outlines as given will serve as a basis for a scheme of lessons adapted to the
special conditions in each case.
All through the course there should constantly be drills with open books, to
enable the students to acquire facility in referring to a desired point, since,
as previously stated, this Manual is a work of reference.
I. Organizing and Conducting Business in Mass Meetings and Permanent
|Offering, Amending, and Adopting Resolutions
|Committee on Resolutions
|Permanent Society, 1st Meeting
|Permanent Society, 2nd Meeting
|Permanent Society, Regular Meeting
|Obtaining the Floor, etc.
|Preparing, Making, and Seconding Motions and Resolutions
II. Debate, Stating and Putting Questions, and What Motions to Use to
Accomplish Certain Objects.
|Stating the Question
|Putting the Question and Announcing the Vote
|What Motions to Use to Accomplish Certain Object
[The form of making each of these motions should be explained by the leader
III. How to Find if a Motion is in Order, if it can be Debated, Amended, or
Reconsidered, and if it Requires a Second, or a 2/3 Vote, etc.
|Order of Precedence of Motions
|Table of Rules Relating to Motions
[The Order of Precedence of Motions, should be memorized, and the student
should be able by reference to the Table of Rules to find quickly the ruling on
any of the 300 questions decided by it.]
IV. Definitions, and How to Find Rulings in the Manual.
|Plan of the Manual
|Plan of the Index
Practice in the Use of the Entire Manual for finding Rulings or Decisions.
|Inserting or adding, striking out, and striking out and inserting words
|Amendments affecting an entire paragraph
|Motions that cannot be Amended
VI. Classification of Motions and Most of the Privileged Ones.
|Certain Other Motions
|Fix the Time to which to Adjourn
|Take a Recess
|Questions of Privilege
VII. Orders of the Day, and Definite and Indefinite Postponement.
|Postpone Definitely or to a Certain Time
|Call for the Orders of the Day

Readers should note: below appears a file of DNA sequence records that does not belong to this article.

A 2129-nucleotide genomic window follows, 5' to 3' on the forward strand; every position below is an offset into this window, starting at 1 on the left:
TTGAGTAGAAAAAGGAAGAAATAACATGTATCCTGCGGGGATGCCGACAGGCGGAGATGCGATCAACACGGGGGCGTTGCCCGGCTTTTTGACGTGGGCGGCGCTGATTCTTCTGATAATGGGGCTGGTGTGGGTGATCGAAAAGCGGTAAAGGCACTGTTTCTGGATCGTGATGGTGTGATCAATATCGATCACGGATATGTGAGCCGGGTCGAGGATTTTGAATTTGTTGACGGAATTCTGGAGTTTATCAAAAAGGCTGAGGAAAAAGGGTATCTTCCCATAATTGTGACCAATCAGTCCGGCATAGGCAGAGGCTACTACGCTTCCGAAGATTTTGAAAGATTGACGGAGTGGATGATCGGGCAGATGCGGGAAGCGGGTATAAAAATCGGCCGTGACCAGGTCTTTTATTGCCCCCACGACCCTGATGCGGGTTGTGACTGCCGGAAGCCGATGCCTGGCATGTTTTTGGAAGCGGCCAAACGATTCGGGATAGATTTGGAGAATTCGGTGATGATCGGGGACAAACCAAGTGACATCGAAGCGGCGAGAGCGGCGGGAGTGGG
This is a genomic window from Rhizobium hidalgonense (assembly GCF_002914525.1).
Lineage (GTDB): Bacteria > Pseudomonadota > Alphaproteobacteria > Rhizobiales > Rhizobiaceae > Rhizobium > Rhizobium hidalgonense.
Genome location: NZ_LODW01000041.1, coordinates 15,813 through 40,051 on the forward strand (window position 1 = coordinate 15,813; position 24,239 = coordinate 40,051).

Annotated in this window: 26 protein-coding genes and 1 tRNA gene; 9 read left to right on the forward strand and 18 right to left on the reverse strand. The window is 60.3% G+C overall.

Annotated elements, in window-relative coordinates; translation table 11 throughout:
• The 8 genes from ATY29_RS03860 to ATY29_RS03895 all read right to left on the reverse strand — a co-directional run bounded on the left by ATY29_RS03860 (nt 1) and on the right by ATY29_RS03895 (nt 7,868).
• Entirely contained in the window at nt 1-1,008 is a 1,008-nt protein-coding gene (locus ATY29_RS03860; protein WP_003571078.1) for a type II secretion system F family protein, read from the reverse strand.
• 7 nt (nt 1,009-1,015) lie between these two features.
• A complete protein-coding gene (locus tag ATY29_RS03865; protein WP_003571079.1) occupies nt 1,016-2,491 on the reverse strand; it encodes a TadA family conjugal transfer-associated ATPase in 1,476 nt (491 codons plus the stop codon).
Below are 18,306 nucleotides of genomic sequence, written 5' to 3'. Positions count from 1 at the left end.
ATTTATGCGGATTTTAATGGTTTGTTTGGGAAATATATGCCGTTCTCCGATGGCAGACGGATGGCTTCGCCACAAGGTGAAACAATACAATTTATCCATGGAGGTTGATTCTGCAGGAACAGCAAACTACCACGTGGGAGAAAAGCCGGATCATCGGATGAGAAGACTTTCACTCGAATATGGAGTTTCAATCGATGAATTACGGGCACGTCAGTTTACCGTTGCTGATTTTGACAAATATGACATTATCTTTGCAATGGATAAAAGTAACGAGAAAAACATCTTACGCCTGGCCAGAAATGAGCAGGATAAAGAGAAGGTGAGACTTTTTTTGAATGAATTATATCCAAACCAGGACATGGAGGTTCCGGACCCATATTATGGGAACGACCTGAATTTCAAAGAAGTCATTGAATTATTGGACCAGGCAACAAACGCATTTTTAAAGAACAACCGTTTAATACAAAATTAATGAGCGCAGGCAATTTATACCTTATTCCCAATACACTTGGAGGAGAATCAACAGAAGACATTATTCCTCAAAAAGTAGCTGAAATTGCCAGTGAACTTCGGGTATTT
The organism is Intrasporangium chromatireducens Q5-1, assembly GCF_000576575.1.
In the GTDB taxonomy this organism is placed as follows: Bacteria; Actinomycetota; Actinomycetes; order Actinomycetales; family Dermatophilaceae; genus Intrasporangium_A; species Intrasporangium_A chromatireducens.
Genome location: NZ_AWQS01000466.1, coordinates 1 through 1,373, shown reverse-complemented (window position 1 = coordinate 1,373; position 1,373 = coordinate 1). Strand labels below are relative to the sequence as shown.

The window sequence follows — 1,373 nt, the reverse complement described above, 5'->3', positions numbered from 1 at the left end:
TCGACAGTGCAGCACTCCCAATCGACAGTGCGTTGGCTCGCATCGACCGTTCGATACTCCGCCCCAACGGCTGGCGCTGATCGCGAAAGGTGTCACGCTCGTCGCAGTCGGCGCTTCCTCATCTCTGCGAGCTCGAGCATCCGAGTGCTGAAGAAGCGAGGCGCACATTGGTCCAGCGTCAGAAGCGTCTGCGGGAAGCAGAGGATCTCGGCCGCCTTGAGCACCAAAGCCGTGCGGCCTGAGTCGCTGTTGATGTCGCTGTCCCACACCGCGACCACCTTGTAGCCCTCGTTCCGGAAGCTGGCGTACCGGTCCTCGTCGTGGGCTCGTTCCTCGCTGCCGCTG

|General and Special Orders
VIII. Laying Aside a Question Temporarily, Resuming its Consideration, and
Closing and Limiting Debate
|Lay on the Table
|Take from the Table
|Limit or Extend Limits of Debate
IX. The Motion to Commit, and Committees.
|Special and Standing Committees
|Form of their Reports
|Form of Minority Report
X. Committees (Concluded).
|Reception of Committees' Reports
|Adoption of Committees' Reports
|Committee of the Whole
|As if in Committee of the Whole
|Boards of Managers, etc., and Executive Committees
|Ex-Officio Members of Boards and Committees
XI. Reconsidering and Rescinding a Vote.
XII. Some Miscellaneous and Incidental Motions.
|Dilatory and Absurd Motions
|Questions of Order
|Suspension of the Rules
XIII. Incidental Motions (Concluded).
|Objection to the Consideration of a Question
|Division of a Question
|Consideration by Paragraph or Seriatim
|Division of the Assembly and Other Motions relating to Voting and the Polls
|Motions relating to Methods of Making and to Closing and to reopening
|Request for Information
|To Withdraw or Modify a Motion
|To Read Papers
|To be Excused from a Duty
|Request for any other Privilege
|Decorum in Debate
|Closing and Preventing Debate
|Principles of Debate
|Motions that Open the Main Question to Debate
|Announcing the Vote
|Voting by Ballot
|Voting by Yeas and Nays
|Voting by Mail
|Voting by Proxy
|Votes that are Null and Void even if Unanimous
|Motions requiring More than a Majority Vote
XVI. The Officers and the Minutes.
|Chairman or President
|Hints to Inexperienced Chairmen
|Secretary or Clerk
XVII. Nominations and Elections, and Miscellaneous
|Order of Business
|Nominations and Elections
[As the officers are usually elected by ballot that method of voting
[46:11-16] should be reviewed in connection with this lesson. The incidental
motions relating to the methods of making nominations and taking the vote and of
closing and reopening nominations and the polls [25,26] should also be reviewed
in connection with this lesson.]
XVIII. Rules of an Assembly and their Amendments.
|Rules of Order
|Standing Rules and their Amendment
|Amendment of Constitutions
|Amending a Proposed Amendment to the Constitution, etc
|Review Use of Tables